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Ghost Rhythms - Live at Yoshiwara (Cuneiform)

10 December 2019

Since it rarely ventures outside of the Paris area, let alone France itself, instrumental ensemble Ghost Rhythms has built its international reputation quietly, going often unnoticed by a potentially global cult audience. That hasn’t stopped it from celebrating its tenth anniversary with Live at Yoshiwara. Led by drummer Xavier Gélard and pianist Camille Petit, the band – with no full-time musicians or fixed lineup, but here a ten-piece – performs a (mostly) brand new setlist of songs to a select audience in its rehearsal space.

“La Chose,” one of only two previously-released songs, and here rearranged into a different form than the original, sets the tone. The tune, written by Gélard and Petit, uses jazz as its base, though it incorporates elements of progressive rock as well. Saxophones, guitars, cello, piano, accordion and percussion come together in an intricately arranged dance that combines improvisational energy with compositional rigor. Gélard’s “Kamaloka” brings in a French chanson feel as well as Baltic folk elements, setting up a repetitive groove lushly colored by the group’s multi-instrumental facility. The drums get especially jazzy and Alexis Collin’s squeezebox takes a prominent role. Saxophonist David Rousselet contributes “Circumambulation,” a ballad of sorts driven by horns, acoustic guitar and accordion that features a lengthy conga solo from percussionist Morgan Lowenstein. A funk feel permeates “Xanadu,” written by guitarist Guillaume Aventurin, while “Charivari,” composed by bassist Gregory Kosovski, almost slinks through its minor-key melody, the instrumentalists keeping their performances subdued.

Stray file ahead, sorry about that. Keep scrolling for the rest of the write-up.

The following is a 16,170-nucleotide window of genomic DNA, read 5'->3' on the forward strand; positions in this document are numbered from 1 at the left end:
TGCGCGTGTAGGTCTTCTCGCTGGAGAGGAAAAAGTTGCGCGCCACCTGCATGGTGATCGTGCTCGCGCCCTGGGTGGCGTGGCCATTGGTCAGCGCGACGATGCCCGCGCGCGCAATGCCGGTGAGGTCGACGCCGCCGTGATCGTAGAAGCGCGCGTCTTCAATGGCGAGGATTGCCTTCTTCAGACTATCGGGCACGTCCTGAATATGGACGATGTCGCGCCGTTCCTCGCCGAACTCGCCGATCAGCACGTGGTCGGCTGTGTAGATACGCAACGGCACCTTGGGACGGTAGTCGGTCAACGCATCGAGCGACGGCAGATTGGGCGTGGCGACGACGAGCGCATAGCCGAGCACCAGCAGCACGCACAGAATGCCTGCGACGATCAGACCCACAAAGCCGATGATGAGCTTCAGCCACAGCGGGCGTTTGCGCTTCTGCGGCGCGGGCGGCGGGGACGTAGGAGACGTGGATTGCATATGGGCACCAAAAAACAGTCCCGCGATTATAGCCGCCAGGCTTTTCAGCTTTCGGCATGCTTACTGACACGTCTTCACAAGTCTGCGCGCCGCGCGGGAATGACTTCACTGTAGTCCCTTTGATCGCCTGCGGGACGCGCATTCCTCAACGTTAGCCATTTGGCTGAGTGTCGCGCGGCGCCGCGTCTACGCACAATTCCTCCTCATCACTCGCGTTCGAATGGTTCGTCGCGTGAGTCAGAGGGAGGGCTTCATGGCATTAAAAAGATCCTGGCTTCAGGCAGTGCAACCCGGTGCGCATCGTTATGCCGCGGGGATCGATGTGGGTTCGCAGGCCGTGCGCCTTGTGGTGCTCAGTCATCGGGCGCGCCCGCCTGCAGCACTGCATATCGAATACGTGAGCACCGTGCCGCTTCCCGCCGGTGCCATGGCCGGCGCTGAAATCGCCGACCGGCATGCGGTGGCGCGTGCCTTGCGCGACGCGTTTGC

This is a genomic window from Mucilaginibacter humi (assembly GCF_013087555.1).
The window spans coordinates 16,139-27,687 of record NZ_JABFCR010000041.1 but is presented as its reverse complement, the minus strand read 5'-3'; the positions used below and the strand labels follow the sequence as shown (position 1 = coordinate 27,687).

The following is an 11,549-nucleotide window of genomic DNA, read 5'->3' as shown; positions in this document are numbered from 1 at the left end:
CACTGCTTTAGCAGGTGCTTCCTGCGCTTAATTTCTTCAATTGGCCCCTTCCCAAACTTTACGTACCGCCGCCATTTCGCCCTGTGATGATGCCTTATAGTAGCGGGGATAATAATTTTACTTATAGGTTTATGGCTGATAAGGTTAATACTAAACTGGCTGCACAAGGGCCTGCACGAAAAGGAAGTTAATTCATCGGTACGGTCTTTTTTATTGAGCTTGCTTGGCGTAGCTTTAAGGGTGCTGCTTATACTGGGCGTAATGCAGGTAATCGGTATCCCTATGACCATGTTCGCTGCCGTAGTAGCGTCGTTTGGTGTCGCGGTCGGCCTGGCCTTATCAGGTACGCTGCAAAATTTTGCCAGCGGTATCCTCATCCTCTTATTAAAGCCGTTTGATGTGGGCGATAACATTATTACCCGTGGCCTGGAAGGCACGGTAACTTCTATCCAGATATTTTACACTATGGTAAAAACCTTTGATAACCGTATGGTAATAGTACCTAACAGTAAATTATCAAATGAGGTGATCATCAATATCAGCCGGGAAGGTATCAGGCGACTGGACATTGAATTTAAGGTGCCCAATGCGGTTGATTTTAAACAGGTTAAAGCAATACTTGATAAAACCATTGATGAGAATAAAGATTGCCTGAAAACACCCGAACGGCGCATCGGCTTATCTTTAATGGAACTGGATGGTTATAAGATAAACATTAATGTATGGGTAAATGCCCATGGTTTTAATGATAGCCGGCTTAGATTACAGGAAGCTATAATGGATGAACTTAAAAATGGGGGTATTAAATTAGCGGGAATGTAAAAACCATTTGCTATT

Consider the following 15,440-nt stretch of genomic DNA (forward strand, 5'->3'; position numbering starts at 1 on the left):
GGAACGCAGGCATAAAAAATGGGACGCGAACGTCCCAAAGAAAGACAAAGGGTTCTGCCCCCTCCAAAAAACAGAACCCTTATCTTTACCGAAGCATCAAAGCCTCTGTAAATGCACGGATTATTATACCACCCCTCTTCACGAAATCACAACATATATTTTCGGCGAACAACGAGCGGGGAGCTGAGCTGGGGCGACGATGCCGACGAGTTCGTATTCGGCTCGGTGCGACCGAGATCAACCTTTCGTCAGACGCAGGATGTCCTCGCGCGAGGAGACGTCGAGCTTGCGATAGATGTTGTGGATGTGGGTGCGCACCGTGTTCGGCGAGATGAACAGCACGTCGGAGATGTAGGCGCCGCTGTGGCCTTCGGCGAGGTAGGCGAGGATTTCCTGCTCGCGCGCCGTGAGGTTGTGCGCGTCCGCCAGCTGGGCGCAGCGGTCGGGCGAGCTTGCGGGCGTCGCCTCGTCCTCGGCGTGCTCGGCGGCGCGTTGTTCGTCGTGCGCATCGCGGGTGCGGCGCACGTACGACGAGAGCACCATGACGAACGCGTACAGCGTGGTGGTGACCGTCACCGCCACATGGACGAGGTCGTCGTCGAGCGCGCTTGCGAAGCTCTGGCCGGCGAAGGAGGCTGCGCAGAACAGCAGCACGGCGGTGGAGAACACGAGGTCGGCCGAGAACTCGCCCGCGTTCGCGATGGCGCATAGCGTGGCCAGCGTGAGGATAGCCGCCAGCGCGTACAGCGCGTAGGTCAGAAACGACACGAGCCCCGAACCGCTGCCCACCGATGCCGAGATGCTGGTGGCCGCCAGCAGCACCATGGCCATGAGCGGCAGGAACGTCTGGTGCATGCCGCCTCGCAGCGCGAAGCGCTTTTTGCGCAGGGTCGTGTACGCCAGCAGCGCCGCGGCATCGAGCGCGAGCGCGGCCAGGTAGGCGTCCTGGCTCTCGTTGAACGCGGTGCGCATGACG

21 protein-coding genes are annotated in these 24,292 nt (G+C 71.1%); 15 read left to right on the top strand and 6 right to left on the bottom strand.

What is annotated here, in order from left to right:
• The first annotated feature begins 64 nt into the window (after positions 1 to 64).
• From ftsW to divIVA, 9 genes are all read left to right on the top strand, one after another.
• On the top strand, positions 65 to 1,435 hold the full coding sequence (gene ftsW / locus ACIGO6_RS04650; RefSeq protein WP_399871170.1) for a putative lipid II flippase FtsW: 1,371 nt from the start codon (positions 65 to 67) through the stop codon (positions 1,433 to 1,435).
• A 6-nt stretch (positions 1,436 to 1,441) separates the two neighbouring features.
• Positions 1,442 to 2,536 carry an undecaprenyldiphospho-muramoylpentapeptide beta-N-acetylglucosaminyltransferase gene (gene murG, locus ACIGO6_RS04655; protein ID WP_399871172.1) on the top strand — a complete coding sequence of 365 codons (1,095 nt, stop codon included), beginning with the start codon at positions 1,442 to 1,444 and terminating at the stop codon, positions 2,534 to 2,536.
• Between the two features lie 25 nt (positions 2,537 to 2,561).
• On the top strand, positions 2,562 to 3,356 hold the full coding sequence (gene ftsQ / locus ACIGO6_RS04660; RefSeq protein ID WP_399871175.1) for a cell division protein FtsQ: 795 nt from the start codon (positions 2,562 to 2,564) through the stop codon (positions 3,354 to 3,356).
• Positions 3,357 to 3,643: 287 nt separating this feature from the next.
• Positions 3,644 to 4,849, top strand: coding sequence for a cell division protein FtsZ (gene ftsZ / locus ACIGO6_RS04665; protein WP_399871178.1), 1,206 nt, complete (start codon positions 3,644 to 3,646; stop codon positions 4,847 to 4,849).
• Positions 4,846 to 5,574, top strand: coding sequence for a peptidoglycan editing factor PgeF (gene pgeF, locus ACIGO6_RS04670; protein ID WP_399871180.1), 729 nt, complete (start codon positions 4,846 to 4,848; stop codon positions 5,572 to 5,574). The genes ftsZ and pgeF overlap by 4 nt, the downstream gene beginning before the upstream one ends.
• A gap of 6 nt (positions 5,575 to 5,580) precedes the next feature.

The band closes out the set with Gélard and Petit’s epic “Chambre Claire,” which begins with beautiful solo cello before ripping into speedy avant-jazz, with a driving rhythm emulating a busy street, and accordion achieving parity with piano as a solo instrument. The tracks are reminiscent of composer Carla Bley, whose often cheeky sublimations of other genres allows her to create jazz fusion that doesn’t sound like jazz fusion – a difficult balancing act that Ghost Rhythms has clearly mastered.

Eagled-eyed film fans will recognize the “venue” as a club from director Fritz Lang’s Metropolis. That and liner notes that list performances taking place at “Cabaret Voltaire, Zurich, 1916” and at “200 Motels, Los Angeles, 1971,” not to mention “A Dream, Baltimore, 1849,” indicate a certain irreverence in outlook – always a welcome development in music this skillfully written and performed. Live at Yoshiwara is music made at a high level, but with an accessibility and humor that makes it cracking entertainment as much as high art.